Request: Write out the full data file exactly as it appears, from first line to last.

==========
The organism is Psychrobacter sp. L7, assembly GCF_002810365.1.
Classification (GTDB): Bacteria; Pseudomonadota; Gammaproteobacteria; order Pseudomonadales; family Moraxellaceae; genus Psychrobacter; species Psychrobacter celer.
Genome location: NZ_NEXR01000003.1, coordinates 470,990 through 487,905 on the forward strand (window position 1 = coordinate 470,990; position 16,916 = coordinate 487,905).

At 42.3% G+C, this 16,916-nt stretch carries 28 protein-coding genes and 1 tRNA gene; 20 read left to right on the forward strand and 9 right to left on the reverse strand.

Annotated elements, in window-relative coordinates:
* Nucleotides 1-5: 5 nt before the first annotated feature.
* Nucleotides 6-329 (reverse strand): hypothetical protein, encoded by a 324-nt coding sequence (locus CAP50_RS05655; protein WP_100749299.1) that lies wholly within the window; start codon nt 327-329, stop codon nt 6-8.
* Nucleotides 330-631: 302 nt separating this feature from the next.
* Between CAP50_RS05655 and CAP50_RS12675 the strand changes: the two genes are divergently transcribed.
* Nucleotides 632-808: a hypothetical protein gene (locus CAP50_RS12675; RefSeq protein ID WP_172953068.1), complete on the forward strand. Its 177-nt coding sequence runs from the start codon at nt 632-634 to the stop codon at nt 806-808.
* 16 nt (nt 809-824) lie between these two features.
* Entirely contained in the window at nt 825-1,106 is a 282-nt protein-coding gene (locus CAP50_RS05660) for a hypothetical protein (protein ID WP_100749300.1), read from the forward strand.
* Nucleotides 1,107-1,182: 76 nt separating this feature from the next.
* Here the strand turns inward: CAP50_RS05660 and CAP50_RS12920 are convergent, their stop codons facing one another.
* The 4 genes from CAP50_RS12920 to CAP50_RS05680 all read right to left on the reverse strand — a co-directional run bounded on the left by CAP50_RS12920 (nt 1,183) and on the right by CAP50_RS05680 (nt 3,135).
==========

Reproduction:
The organism is Psychrobacter sp. L7, assembly GCF_002810365.1.
Classification (GTDB): Bacteria; Pseudomonadota; Gammaproteobacteria; order Pseudomonadales; family Moraxellaceae; genus Psychrobacter; species Psychrobacter celer.
Genome location: NZ_NEXR01000003.1, coordinates 470,990 through 487,905 on the forward strand (window position 1 = coordinate 470,990; position 16,916 = coordinate 487,905).

At 42.3% G+C, this 16,916-nt stretch carries 28 protein-coding genes and 1 tRNA gene; 20 read left to right on the forward strand and 9 right to left on the reverse strand.

Annotated elements, in window-relative coordinates:
* Nucleotides 1-5: 5 nt before the first annotated feature.
* Nucleotides 6-329 (reverse strand): hypothetical protein, encoded by a 324-nt coding sequence (locus CAP50_RS05655; protein WP_100749299.1) that lies wholly within the window; start codon nt 327-329, stop codon nt 6-8.
* Nucleotides 330-631: 302 nt separating this feature from the next.
* Between CAP50_RS05655 and CAP50_RS12675 the strand changes: the two genes are divergently transcribed.
* Nucleotides 632-808: a hypothetical protein gene (locus CAP50_RS12675; RefSeq protein ID WP_172953068.1), complete on the forward strand. Its 177-nt coding sequence runs from the start codon at nt 632-634 to the stop codon at nt 806-808.
* 16 nt (nt 809-824) lie between these two features.
* Entirely contained in the window at nt 825-1,106 is a 282-nt protein-coding gene (locus CAP50_RS05660) for a hypothetical protein (protein ID WP_100749300.1), read from the forward strand.
* Nucleotides 1,107-1,182: 76 nt separating this feature from the next.
* Here the strand turns inward: CAP50_RS05660 and CAP50_RS12920 are convergent, their stop codons facing one another.
* The 4 genes from CAP50_RS12920 to CAP50_RS05680 all read right to left on the reverse strand — a co-directional run bounded on the left by CAP50_RS12920 (nt 1,183) and on the right by CAP50_RS05680 (nt 3,135).